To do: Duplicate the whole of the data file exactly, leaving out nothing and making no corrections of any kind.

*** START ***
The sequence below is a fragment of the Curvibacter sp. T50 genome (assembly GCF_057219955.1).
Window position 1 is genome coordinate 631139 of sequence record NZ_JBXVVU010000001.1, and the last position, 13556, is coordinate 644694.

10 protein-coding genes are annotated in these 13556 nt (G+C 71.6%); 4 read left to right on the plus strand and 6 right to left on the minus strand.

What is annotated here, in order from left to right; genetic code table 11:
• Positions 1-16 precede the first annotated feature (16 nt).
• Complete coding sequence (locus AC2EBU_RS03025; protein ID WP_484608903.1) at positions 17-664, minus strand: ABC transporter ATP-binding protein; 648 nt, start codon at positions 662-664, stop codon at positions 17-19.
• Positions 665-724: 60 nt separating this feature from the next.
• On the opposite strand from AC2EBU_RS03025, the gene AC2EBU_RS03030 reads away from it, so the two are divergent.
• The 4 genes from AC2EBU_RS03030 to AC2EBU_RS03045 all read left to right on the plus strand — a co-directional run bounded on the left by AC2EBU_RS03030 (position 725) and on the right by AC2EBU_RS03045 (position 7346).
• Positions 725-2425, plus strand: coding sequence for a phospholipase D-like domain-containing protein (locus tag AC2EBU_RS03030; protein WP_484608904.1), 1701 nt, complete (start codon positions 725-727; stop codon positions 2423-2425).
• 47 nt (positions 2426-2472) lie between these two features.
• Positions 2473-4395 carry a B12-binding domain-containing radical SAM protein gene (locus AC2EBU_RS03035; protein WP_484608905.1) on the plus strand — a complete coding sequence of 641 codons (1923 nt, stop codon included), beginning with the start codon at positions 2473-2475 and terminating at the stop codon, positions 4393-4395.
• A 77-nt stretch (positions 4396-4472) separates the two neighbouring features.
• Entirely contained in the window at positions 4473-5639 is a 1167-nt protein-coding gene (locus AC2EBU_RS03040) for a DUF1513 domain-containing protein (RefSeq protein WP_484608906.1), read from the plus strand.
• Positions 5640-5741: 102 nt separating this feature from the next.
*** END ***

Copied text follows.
The sequence below is a fragment of the Curvibacter sp. T50 genome (assembly GCF_057219955.1).
Window position 1 is genome coordinate 631139 of sequence record NZ_JBXVVU010000001.1, and the last position, 13556, is coordinate 644694.

10 protein-coding genes are annotated in these 13556 nt (G+C 71.6%); 4 read left to right on the plus strand and 6 right to left on the minus strand.

What is annotated here, in order from left to right; genetic code table 11:
• Positions 1-16 precede the first annotated feature (16 nt).
• Complete coding sequence (locus AC2EBU_RS03025; protein ID WP_484608903.1) at positions 17-664, minus strand: ABC transporter ATP-binding protein; 648 nt, start codon at positions 662-664, stop codon at positions 17-19.
• Positions 665-724: 60 nt separating this feature from the next.
• On the opposite strand from AC2EBU_RS03025, the gene AC2EBU_RS03030 reads away from it, so the two are divergent.
• The 4 genes from AC2EBU_RS03030 to AC2EBU_RS03045 all read left to right on the plus strand — a co-directional run bounded on the left by AC2EBU_RS03030 (position 725) and on the right by AC2EBU_RS03045 (position 7346).
• Positions 725-2425, plus strand: coding sequence for a phospholipase D-like domain-containing protein (locus tag AC2EBU_RS03030; protein WP_484608904.1), 1701 nt, complete (start codon positions 725-727; stop codon positions 2423-2425).
• 47 nt (positions 2426-2472) lie between these two features.
• Positions 2473-4395 carry a B12-binding domain-containing radical SAM protein gene (locus AC2EBU_RS03035; protein WP_484608905.1) on the plus strand — a complete coding sequence of 641 codons (1923 nt, stop codon included), beginning with the start codon at positions 2473-2475 and terminating at the stop codon, positions 4393-4395.
• A 77-nt stretch (positions 4396-4472) separates the two neighbouring features.
• Entirely contained in the window at positions 4473-5639 is a 1167-nt protein-coding gene (locus AC2EBU_RS03040) for a DUF1513 domain-containing protein (RefSeq protein WP_484608906.1), read from the plus strand.
• Positions 5640-5741: 102 nt separating this feature from the next.